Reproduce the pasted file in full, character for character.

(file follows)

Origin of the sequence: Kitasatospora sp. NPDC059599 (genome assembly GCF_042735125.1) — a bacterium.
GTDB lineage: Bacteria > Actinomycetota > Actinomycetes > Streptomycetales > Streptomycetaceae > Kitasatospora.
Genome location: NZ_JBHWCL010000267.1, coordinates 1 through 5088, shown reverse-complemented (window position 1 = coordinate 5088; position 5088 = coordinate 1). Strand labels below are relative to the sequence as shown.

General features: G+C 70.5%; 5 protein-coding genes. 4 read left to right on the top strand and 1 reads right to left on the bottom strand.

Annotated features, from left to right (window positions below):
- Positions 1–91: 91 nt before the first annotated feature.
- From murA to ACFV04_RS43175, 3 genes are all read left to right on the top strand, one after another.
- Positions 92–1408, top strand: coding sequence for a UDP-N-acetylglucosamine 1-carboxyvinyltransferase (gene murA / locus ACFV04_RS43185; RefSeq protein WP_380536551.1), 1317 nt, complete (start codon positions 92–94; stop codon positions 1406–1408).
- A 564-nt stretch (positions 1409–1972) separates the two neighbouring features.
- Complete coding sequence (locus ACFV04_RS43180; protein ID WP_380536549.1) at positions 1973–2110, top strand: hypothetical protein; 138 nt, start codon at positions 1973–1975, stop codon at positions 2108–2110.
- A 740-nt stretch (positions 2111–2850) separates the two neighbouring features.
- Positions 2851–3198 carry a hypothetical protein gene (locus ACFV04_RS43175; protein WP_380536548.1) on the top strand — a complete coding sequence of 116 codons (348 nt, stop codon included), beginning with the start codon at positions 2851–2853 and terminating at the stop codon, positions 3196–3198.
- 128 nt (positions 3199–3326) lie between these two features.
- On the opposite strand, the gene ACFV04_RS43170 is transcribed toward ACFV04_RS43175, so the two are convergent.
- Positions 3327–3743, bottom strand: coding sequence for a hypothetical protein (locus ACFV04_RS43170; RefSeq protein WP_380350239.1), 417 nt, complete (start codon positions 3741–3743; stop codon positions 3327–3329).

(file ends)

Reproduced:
Origin of the sequence: Kitasatospora sp. NPDC059599 (genome assembly GCF_042735125.1) — a bacterium.
GTDB lineage: Bacteria > Actinomycetota > Actinomycetes > Streptomycetales > Streptomycetaceae > Kitasatospora.
Genome location: NZ_JBHWCL010000267.1, coordinates 1 through 5088, shown reverse-complemented (window position 1 = coordinate 5088; position 5088 = coordinate 1). Strand labels below are relative to the sequence as shown.

General features: G+C 70.5%; 5 protein-coding genes. 4 read left to right on the top strand and 1 reads right to left on the bottom strand.

Annotated features, from left to right (window positions below):
- Positions 1–91: 91 nt before the first annotated feature.
- From murA to ACFV04_RS43175, 3 genes are all read left to right on the top strand, one after another.
- Positions 92–1408, top strand: coding sequence for a UDP-N-acetylglucosamine 1-carboxyvinyltransferase (gene murA / locus ACFV04_RS43185; RefSeq protein WP_380536551.1), 1317 nt, complete (start codon positions 92–94; stop codon positions 1406–1408).
- A 564-nt stretch (positions 1409–1972) separates the two neighbouring features.
- Complete coding sequence (locus ACFV04_RS43180; protein ID WP_380536549.1) at positions 1973–2110, top strand: hypothetical protein; 138 nt, start codon at positions 1973–1975, stop codon at positions 2108–2110.
- A 740-nt stretch (positions 2111–2850) separates the two neighbouring features.
- Positions 2851–3198 carry a hypothetical protein gene (locus ACFV04_RS43175; protein WP_380536548.1) on the top strand — a complete coding sequence of 116 codons (348 nt, stop codon included), beginning with the start codon at positions 2851–2853 and terminating at the stop codon, positions 3196–3198.
- 128 nt (positions 3199–3326) lie between these two features.
- On the opposite strand, the gene ACFV04_RS43170 is transcribed toward ACFV04_RS43175, so the two are convergent.
- Positions 3327–3743, bottom strand: coding sequence for a hypothetical protein (locus ACFV04_RS43170; RefSeq protein WP_380350239.1), 417 nt, complete (start codon positions 3741–3743; stop codon positions 3327–3329).